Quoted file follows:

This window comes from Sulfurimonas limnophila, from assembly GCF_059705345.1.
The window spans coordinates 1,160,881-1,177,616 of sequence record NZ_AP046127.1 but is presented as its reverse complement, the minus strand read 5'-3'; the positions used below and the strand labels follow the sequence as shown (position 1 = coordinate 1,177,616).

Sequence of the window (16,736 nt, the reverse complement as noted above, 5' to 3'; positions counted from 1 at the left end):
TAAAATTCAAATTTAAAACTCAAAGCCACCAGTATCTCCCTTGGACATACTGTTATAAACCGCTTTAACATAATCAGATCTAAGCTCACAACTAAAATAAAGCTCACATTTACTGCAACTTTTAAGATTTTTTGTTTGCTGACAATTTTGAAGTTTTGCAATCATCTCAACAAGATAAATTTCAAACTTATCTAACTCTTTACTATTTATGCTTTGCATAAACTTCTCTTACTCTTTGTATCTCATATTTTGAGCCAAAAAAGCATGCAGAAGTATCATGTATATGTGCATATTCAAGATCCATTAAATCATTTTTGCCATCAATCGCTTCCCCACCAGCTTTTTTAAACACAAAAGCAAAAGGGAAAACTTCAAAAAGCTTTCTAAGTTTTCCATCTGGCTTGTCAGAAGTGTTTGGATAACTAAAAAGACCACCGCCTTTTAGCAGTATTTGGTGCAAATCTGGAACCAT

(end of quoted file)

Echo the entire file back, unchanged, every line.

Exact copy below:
This window comes from Sulfurimonas limnophila, from assembly GCF_059705345.1.
The window spans coordinates 1,160,881-1,177,616 of sequence record NZ_AP046127.1 but is presented as its reverse complement, the minus strand read 5'-3'; the positions used below and the strand labels follow the sequence as shown (position 1 = coordinate 1,177,616).

Sequence of the window (16,736 nt, the reverse complement as noted above, 5' to 3'; positions counted from 1 at the left end):
TAAAATTCAAATTTAAAACTCAAAGCCACCAGTATCTCCCTTGGACATACTGTTATAAACCGCTTTAACATAATCAGATCTAAGCTCACAACTAAAATAAAGCTCACATTTACTGCAACTTTTAAGATTTTTTGTTTGCTGACAATTTTGAAGTTTTGCAATCATCTCAACAAGATAAATTTCAAACTTATCTAACTCTTTACTATTTATGCTTTGCATAAACTTCTCTTACTCTTTGTATCTCATATTTTGAGCCAAAAAAGCATGCAGAAGTATCATGTATATGTGCATATTCAAGATCCATTAAATCATTTTTGCCATCAATCGCTTCCCCACCAGCTTTTTTAAACACAAAAGCAAAAGGGAAAACTTCAAAAAGCTTTCTAAGTTTTCCATCTGGCTTGTCAGAAGTGTTTGGATAACTAAAAAGACCACCGCCTTTTAGCAGTATTTGGTGCAAATCTGGAACCAT